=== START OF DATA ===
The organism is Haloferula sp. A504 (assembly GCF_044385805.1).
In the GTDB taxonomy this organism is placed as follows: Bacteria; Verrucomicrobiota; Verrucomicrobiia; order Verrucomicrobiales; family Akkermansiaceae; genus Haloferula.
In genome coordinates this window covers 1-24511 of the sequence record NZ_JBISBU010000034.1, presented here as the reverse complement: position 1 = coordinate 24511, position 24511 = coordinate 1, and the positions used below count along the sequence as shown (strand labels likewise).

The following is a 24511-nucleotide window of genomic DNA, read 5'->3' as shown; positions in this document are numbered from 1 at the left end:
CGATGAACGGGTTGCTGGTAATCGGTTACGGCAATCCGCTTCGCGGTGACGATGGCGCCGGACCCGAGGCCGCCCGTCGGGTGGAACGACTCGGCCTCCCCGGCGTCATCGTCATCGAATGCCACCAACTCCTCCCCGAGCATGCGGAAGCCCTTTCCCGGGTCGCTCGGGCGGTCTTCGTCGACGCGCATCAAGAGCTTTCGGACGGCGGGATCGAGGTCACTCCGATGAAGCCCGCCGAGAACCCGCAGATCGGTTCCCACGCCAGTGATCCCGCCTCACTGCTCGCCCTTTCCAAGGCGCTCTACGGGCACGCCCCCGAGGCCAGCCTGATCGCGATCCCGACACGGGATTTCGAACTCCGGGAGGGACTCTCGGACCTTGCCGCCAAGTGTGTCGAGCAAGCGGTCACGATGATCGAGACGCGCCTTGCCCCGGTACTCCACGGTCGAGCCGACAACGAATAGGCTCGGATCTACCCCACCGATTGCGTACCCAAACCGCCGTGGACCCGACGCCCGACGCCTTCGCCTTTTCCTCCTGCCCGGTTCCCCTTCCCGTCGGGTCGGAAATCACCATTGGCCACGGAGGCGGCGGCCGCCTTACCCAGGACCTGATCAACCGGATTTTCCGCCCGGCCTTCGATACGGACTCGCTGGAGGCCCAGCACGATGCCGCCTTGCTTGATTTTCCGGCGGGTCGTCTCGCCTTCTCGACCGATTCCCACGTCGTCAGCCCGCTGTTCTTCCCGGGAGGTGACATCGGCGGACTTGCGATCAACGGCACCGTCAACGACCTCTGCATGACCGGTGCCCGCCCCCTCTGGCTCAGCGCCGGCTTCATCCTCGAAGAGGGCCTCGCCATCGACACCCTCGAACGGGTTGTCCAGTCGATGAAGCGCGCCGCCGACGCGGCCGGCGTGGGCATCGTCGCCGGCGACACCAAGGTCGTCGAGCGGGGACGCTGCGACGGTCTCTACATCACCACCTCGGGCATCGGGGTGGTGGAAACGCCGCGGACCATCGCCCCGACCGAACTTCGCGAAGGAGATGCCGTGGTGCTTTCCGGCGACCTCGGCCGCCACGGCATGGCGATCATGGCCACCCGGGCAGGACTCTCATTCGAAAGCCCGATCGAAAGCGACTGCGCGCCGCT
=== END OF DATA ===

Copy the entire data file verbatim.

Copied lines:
The organism is Haloferula sp. A504 (assembly GCF_044385805.1).
In the GTDB taxonomy this organism is placed as follows: Bacteria; Verrucomicrobiota; Verrucomicrobiia; order Verrucomicrobiales; family Akkermansiaceae; genus Haloferula.
In genome coordinates this window covers 1-24511 of the sequence record NZ_JBISBU010000034.1, presented here as the reverse complement: position 1 = coordinate 24511, position 24511 = coordinate 1, and the positions used below count along the sequence as shown (strand labels likewise).

The following is a 24511-nucleotide window of genomic DNA, read 5'->3' as shown; positions in this document are numbered from 1 at the left end:
CGATGAACGGGTTGCTGGTAATCGGTTACGGCAATCCGCTTCGCGGTGACGATGGCGCCGGACCCGAGGCCGCCCGTCGGGTGGAACGACTCGGCCTCCCCGGCGTCATCGTCATCGAATGCCACCAACTCCTCCCCGAGCATGCGGAAGCCCTTTCCCGGGTCGCTCGGGCGGTCTTCGTCGACGCGCATCAAGAGCTTTCGGACGGCGGGATCGAGGTCACTCCGATGAAGCCCGCCGAGAACCCGCAGATCGGTTCCCACGCCAGTGATCCCGCCTCACTGCTCGCCCTTTCCAAGGCGCTCTACGGGCACGCCCCCGAGGCCAGCCTGATCGCGATCCCGACACGGGATTTCGAACTCCGGGAGGGACTCTCGGACCTTGCCGCCAAGTGTGTCGAGCAAGCGGTCACGATGATCGAGACGCGCCTTGCCCCGGTACTCCACGGTCGAGCCGACAACGAATAGGCTCGGATCTACCCCACCGATTGCGTACCCAAACCGCCGTGGACCCGACGCCCGACGCCTTCGCCTTTTCCTCCTGCCCGGTTCCCCTTCCCGTCGGGTCGGAAATCACCATTGGCCACGGAGGCGGCGGCCGCCTTACCCAGGACCTGATCAACCGGATTTTCCGCCCGGCCTTCGATACGGACTCGCTGGAGGCCCAGCACGATGCCGCCTTGCTTGATTTTCCGGCGGGTCGTCTCGCCTTCTCGACCGATTCCCACGTCGTCAGCCCGCTGTTCTTCCCGGGAGGTGACATCGGCGGACTTGCGATCAACGGCACCGTCAACGACCTCTGCATGACCGGTGCCCGCCCCCTCTGGCTCAGCGCCGGCTTCATCCTCGAAGAGGGCCTCGCCATCGACACCCTCGAACGGGTTGTCCAGTCGATGAAGCGCGCCGCCGACGCGGCCGGCGTGGGCATCGTCGCCGGCGACACCAAGGTCGTCGAGCGGGGACGCTGCGACGGTCTCTACATCACCACCTCGGGCATCGGGGTGGTGGAAACGCCGCGGACCATCGCCCCGACCGAACTTCGCGAAGGAGATGCCGTGGTGCTTTCCGGCGACCTCGGCCGCCACGGCATGGCGATCATGGCCACCCGGGCAGGACTCTCATTCGAAAGCCCGATCGAAAGCGACTGCGCGCCGCT